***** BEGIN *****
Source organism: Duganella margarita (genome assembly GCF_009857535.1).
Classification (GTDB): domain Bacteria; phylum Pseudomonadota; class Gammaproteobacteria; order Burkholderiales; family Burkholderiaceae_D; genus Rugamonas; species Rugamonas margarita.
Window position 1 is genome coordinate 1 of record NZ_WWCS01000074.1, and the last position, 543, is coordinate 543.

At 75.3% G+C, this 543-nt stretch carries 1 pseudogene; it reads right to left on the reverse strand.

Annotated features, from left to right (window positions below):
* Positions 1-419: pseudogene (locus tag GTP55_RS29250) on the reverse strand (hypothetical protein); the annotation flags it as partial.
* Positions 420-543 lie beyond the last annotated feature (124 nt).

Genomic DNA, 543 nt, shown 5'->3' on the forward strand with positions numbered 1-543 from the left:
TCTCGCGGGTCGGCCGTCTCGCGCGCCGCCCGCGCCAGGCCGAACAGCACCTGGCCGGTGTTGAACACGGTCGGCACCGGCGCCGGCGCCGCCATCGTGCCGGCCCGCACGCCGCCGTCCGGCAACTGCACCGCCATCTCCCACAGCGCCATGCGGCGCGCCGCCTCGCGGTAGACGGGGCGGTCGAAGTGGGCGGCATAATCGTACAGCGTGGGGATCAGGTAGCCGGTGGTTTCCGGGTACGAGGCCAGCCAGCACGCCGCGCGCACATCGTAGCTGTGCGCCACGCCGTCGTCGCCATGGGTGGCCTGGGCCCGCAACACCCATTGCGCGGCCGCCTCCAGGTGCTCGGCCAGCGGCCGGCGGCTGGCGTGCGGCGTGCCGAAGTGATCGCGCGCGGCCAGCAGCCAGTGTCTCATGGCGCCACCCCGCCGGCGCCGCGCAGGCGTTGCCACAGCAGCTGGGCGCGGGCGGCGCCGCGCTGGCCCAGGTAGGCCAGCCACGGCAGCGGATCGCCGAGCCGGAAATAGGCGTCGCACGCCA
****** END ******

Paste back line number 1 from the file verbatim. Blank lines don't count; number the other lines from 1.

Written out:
Source organism: Duganella margarita (genome assembly GCF_009857535.1).